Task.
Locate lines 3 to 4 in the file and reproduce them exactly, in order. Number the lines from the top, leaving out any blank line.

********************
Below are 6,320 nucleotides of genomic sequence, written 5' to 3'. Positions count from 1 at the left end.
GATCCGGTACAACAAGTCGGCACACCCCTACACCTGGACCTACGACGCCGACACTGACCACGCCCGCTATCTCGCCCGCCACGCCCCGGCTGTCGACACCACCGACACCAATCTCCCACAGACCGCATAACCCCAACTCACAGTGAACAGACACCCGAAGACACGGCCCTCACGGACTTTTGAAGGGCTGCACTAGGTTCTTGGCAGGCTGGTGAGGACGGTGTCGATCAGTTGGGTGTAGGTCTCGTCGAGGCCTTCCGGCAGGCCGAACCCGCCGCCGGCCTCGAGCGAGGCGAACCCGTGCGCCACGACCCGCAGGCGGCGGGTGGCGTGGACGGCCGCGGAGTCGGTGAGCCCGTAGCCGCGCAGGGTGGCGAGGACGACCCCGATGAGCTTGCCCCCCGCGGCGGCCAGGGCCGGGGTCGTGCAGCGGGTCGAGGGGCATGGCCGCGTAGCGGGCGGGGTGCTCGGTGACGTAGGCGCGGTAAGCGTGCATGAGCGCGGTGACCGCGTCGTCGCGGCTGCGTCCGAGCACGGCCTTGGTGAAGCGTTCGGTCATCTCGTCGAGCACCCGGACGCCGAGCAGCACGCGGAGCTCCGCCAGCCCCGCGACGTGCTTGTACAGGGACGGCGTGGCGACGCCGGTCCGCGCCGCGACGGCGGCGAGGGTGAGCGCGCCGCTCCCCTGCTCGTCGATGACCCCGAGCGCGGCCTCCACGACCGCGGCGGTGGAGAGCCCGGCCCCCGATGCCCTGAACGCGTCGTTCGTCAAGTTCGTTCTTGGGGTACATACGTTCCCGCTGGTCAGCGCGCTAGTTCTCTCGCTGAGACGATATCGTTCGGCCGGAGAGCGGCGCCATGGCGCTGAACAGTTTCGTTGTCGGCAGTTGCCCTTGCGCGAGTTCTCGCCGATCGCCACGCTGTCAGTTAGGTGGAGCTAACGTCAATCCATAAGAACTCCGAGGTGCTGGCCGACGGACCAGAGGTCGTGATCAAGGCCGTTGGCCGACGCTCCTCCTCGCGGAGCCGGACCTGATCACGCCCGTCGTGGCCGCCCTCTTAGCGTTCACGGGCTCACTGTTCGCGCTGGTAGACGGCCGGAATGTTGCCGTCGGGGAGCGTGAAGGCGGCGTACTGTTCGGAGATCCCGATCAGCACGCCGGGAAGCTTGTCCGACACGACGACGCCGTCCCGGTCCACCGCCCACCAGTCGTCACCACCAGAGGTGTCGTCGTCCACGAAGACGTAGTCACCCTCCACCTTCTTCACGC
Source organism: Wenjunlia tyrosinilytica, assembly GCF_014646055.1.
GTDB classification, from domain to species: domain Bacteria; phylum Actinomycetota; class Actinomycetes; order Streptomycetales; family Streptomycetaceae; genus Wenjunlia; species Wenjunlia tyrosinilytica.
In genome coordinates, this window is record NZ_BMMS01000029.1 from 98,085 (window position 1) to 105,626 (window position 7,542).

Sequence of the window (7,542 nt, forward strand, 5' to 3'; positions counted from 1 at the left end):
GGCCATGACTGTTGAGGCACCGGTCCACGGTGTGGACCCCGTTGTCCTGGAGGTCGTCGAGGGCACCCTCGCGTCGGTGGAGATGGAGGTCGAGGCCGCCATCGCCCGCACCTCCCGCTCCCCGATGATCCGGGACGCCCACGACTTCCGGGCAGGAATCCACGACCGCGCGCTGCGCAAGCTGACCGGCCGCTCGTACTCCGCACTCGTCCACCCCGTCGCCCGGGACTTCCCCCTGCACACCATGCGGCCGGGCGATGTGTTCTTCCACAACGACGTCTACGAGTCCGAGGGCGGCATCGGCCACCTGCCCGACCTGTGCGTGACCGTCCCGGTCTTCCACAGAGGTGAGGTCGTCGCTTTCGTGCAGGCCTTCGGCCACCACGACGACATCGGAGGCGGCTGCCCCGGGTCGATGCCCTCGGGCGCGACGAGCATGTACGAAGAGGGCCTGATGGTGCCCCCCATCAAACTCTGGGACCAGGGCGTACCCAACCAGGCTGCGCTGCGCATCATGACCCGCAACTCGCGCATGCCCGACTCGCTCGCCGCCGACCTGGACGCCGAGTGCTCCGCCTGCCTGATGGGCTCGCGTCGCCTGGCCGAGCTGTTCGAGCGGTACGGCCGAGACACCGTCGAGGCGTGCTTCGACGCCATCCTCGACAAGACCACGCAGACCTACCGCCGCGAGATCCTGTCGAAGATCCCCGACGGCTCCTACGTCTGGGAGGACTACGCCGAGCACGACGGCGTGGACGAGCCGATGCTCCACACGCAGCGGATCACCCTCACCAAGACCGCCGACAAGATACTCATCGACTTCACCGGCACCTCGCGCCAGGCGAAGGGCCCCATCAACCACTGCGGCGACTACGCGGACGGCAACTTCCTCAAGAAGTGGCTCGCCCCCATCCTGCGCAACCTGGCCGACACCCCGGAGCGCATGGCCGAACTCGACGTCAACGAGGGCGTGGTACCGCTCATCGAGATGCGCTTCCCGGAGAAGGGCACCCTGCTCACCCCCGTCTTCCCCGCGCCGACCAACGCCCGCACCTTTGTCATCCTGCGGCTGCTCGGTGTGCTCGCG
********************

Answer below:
Source organism: Wenjunlia tyrosinilytica, assembly GCF_014646055.1.
GTDB classification, from domain to species: domain Bacteria; phylum Actinomycetota; class Actinomycetes; order Streptomycetales; family Streptomycetaceae; genus Wenjunlia; species Wenjunlia tyrosinilytica.